Google launches music discovery service

Google Music promises access to a virtually unlimited trove of tunes. Does it live up to the hype?

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Today, Google officially unveiled Google Music, a music discovery tool which helps users dig up information on their favorite bands. Google Music is not particularly exciting to look at – it's essentially a spin-off of the familiar Google aesthetic – but it does have some cool features, including free access to streaming audio.

"Music is a big part of our lives," a Google employee explains in a video posted to the official company blog. "In fact, two of our top 10 queries of all time are music related. We think it's time to bring the power of our search to the music industry, so that you can not only find but also discover music."

Google Music has integrated a lyrics tool, which seems to work well, if not always perfectly accurately. Here's the idea: You're listening to the radio. You hear a snippet of song. You write down the lyrics – even if it's only a couple words – and plug them into the data field. And voila – you've got the name of the musician, the album, and the song.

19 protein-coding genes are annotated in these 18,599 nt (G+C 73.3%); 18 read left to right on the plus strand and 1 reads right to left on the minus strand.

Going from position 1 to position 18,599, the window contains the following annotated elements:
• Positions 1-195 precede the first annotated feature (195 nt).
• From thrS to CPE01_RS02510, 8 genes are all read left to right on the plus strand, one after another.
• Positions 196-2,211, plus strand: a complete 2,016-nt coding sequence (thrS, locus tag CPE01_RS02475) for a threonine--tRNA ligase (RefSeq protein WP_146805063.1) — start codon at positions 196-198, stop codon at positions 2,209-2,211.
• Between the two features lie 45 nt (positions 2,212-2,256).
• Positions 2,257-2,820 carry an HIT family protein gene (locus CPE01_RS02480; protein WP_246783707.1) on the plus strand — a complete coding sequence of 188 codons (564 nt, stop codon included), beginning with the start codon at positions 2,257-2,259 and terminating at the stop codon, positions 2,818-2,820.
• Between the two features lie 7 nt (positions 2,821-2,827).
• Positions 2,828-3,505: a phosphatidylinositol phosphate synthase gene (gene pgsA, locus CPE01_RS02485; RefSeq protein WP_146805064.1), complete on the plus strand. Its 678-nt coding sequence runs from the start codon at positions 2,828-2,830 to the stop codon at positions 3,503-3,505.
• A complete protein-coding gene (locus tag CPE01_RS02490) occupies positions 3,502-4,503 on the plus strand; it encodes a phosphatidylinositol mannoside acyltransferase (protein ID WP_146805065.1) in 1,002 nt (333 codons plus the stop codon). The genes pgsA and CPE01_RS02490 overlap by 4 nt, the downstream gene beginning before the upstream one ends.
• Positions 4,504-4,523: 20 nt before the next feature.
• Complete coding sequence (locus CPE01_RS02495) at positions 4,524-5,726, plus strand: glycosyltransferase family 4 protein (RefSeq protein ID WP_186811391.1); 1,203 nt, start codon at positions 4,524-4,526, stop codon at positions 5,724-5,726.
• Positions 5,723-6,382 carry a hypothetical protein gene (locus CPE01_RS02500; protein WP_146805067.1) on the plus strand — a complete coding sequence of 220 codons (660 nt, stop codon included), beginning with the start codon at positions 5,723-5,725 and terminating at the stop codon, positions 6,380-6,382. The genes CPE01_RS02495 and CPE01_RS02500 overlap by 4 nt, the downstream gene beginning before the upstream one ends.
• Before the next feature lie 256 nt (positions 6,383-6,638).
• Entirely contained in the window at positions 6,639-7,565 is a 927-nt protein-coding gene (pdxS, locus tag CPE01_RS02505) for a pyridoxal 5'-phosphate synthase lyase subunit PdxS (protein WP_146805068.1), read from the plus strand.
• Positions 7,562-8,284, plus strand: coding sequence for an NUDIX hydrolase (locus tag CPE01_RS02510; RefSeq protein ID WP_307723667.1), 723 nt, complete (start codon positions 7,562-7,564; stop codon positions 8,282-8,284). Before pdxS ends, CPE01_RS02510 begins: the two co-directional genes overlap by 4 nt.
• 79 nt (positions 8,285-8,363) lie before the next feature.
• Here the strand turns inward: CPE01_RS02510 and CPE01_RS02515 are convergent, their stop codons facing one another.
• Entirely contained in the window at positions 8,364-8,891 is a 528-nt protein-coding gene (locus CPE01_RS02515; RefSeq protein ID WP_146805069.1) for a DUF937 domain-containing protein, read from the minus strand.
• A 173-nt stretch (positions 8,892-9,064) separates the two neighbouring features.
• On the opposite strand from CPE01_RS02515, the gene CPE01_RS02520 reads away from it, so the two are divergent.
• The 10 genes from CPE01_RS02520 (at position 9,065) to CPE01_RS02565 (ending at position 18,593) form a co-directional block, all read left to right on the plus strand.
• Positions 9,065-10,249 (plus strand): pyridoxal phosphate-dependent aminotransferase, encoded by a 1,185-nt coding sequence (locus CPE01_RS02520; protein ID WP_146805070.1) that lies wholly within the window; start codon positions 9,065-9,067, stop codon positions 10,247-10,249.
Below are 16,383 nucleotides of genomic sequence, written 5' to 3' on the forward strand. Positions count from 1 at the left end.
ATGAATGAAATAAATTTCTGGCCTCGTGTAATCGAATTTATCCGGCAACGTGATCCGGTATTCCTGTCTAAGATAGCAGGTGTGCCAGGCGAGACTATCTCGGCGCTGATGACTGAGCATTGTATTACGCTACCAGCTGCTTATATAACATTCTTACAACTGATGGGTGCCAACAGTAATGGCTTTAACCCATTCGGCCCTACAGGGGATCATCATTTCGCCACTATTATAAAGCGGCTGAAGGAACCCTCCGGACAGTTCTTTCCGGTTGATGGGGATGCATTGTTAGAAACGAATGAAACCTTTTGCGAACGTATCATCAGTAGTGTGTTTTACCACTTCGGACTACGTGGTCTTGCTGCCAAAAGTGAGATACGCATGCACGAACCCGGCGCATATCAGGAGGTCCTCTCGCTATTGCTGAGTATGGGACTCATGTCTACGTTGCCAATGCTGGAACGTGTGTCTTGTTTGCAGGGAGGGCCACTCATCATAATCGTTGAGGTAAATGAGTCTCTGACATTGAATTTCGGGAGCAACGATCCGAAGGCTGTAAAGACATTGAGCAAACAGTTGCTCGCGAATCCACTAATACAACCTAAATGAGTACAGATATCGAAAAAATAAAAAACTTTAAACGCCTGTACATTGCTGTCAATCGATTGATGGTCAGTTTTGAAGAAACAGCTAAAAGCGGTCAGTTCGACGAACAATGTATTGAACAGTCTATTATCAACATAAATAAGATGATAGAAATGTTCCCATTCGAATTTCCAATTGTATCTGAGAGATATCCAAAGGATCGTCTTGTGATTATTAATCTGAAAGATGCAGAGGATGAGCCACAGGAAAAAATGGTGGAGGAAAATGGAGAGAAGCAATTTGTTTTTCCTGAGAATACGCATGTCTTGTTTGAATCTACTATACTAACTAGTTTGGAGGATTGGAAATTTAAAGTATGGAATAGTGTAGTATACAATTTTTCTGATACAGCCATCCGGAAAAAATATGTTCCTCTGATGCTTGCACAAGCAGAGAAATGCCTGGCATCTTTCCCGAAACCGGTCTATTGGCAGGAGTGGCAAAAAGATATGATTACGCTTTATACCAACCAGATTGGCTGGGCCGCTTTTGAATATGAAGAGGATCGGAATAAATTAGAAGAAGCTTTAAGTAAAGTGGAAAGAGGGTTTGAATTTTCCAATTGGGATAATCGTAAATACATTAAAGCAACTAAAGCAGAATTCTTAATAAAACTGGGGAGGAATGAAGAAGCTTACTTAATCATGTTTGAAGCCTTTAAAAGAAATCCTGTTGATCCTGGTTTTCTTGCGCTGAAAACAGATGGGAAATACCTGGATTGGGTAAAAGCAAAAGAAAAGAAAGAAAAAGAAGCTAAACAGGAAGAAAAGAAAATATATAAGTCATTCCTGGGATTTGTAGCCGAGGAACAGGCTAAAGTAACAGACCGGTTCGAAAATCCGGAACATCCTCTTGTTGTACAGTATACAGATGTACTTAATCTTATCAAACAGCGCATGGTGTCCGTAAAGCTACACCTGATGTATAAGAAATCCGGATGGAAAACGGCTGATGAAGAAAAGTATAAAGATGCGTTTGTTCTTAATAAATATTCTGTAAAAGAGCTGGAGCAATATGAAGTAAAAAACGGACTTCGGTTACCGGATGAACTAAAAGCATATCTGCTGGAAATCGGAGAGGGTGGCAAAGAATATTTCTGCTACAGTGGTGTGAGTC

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The site is a product of a web of partnerships between Google, a handful of record labels – EMI, Sony, and Universal, among others – and online music tools such as iLike, Pandora, and Imeem. Google Music lets you listen to many tracks in their entirety, although depending on the licensing agreement, you may get only a 30-second snippet. (Clarification: the iLike streaming comes direct from MySpace.)

Introducing Google Music today, Google product manager Murali Viswanathan hinted that more was in the works:

Of course, this is just a first step toward making search more musical. There's a lot of music out there in the world, and in some instances, we may not return links to the song you're looking for. But by combining the strength of Google's search algorithms with our music search partners' efforts to increase the comprehensiveness of their music content, we're on track to answer more of your rhymes with the right rhythms.

Google Music, of course, could find itself competing against Vevo, a music video service founded by Universal Music Group. Vevo, which is expected to be unveiled by the end of the year, will likely run on technology provided by YouTube; Sony Music Entertainment recently joined the project, and Warner and EMI are said to be interested.

Meanwhile, the Abu Dhabi Media Company has reportedly purchased stakes in the start-up from Sony and Universal. In a recent interview with Yahoo, Vevo President Rio Caraeff said that Vevo was hiring for approximately 35 new jobs.

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